Hard float VS soft float with Slackware ARM on the RPi 3

I recently bought a new Raspberry Pi 3 and installed Slackware ARM current (hard float) on it. My goal was to compare the performance of the hard float port against Slackware ARM 14.2 (soft float), which is currently powering this RPi3 hosted website.

As before, my tests are solely focused on tasks relating to performance with Apache/PHP, MySQL and OpenSSL. For the record, these results should not be perceived as irrefutable scientific proof ;-)

There are minor differences between the two Slackware installations, but I don’t believe that will make much of a difference with the tests I’m running. I’ve migrated my configuration files from 14.2 to Slackware current so the setup is as identical as can be.

All tests were performed by executing each task 15 times and calculating the average result.

Slackware 14.2 Slackware Current
Software floating point Hardware floating point
Apache 2.4.27 Apache 2.4.27
MariaDB 10.0.31 MariaDB 10.0.32
PHP 5.6.31 PHP 5.6.31
OpenSSL 1.0.2k OpenSSL 1.0.2l
Kernel 4.9.x Kernel 4.9.x
MicroSDHC Ultra UHS-I MicroSDHC Ultra UHS-I

PHP performance:

To keep it simple I’m letting my WordPress caching engine calculate and display the time spent to create cached versions of dynamic pages. Below are the average values generated per installation for my Slackware 14.2 review page:

# Soft float
/** Dynamic page generated in 1.7012 seconds. */

# Hard float
/** Dynamic page generated in 1.4891 seconds. */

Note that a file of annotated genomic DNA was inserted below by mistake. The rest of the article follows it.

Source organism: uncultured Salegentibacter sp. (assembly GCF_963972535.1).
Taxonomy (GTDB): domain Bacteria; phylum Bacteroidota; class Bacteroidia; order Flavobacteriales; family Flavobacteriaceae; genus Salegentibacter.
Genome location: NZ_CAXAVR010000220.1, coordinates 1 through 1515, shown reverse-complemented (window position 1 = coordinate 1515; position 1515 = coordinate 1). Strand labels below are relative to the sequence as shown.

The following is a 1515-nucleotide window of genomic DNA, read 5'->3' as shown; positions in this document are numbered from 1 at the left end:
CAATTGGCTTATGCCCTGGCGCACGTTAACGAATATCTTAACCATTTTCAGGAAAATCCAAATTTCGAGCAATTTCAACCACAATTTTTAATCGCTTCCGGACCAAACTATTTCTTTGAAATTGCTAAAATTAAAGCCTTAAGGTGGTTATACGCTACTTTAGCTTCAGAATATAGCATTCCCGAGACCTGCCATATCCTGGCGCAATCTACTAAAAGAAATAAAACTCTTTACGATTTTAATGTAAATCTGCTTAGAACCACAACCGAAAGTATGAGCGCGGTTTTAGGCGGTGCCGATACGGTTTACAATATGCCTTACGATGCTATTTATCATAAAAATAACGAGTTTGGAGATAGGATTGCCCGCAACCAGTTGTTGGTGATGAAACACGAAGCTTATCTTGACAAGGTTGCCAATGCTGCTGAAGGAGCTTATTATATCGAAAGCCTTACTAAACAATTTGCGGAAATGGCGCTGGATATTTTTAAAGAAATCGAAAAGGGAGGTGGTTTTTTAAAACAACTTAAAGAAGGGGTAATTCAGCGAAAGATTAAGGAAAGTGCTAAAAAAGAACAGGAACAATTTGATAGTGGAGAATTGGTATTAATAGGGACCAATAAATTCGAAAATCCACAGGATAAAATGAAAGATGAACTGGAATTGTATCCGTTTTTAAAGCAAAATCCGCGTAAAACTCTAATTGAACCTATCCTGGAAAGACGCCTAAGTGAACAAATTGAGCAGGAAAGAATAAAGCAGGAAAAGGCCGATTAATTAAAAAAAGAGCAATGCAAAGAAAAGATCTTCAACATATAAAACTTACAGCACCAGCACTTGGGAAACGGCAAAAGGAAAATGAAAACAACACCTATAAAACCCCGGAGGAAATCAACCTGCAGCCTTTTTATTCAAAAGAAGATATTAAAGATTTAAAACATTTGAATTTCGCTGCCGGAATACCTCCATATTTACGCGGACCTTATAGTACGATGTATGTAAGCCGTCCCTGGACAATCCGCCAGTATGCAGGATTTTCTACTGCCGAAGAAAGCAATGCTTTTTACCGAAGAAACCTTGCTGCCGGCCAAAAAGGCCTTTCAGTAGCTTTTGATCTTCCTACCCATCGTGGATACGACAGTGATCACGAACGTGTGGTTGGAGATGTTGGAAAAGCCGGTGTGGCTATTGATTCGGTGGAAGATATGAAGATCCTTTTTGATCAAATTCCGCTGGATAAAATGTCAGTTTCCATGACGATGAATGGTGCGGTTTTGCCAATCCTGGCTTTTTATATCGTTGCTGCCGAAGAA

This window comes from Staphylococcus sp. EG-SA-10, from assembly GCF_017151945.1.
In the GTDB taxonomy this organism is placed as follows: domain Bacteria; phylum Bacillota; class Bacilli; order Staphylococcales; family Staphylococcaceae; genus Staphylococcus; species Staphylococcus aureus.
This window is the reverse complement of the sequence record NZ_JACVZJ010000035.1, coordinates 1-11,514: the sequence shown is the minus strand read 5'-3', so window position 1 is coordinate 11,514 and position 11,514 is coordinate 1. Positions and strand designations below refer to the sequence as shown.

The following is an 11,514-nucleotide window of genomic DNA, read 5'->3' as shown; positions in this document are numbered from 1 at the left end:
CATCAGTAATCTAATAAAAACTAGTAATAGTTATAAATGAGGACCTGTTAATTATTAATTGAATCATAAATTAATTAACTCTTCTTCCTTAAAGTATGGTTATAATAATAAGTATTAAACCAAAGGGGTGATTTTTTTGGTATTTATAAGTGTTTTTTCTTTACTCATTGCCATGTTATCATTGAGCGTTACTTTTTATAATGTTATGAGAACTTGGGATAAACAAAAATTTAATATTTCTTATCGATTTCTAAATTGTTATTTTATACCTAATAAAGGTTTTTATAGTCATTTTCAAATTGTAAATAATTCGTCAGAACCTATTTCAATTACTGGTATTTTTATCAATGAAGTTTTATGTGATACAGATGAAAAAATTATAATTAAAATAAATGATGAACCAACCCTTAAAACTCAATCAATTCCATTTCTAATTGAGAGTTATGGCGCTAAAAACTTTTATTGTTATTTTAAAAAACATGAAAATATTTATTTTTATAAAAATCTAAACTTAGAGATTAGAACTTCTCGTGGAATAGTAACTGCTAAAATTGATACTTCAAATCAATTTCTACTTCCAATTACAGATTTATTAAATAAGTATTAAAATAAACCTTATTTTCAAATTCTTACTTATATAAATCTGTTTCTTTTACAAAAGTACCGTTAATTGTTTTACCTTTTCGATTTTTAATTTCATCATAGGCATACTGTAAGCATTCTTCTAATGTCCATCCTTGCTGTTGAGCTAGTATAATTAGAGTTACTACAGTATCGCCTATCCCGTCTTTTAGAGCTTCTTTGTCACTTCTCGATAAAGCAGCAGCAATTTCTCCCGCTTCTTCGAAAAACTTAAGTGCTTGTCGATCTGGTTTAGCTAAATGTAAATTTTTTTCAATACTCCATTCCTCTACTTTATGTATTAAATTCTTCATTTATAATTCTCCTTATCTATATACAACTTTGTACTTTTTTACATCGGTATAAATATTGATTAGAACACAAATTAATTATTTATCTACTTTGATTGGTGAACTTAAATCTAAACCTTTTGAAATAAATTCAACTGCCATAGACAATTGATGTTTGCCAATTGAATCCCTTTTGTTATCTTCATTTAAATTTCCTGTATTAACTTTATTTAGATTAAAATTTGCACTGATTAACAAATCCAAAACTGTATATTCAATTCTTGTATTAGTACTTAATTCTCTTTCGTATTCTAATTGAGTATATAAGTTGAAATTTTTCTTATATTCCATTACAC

I’m writing this down as a 12.47% decrease in execution time for PHP scripts with the hard float.

MySQL performance:

I’m simply relaying on the BENCHMARK() function with this test. Here are the average values generated:

# Soft float
SELECT BENCHMARK(1000000,ENCODE('praise','bob'));
+-------------------------------------------+
| BENCHMARK(1000000,ENCODE('praise','bob')) |
+-------------------------------------------+
|                                         0 |
+-------------------------------------------+
1 row in set (3.03 sec)

# Hard float
SELECT BENCHMARK(1000000,ENCODE('praise','bob'));
+-------------------------------------------+
| BENCHMARK(1000000,ENCODE('praise','bob')) |
+-------------------------------------------+
|                                         0 |
+-------------------------------------------+
1 row in set (1.02 sec)

I’m writing this down as a 66.34% decrease in query execution times for the hard float.

OpenSSL performance:

# Soft float
$ openssl speed rsa2048 rsa4096

                  sign    verify    sign/s verify/s
rsa 2048 bits 0.025189s 0.000675s     39.7   1482.2
rsa 4096 bits 0.172373s 0.002566s      5.8    389.7

# Hard float
$ openssl speed rsa2048 rsa4096

                  sign    verify    sign/s verify/s
rsa 2048 bits 0.018764s 0.000477s     53.3   2097.9
rsa 4096 bits 0.124198s 0.001783s      8.1    561.0

Based on this test, the hard float offers improvements in the range of 25% to 44% compared to the soft float.

In short, the hard float port does not only shine with multimedia content but it also provides some impressive gains for your lamp stack. I’m officially excited for the next stable Slackware ARM release.

Thank you for reading!
Feel free to waste more time by subscribing to my RSS feed or check out the human-readable sitemap for more content.

Related posts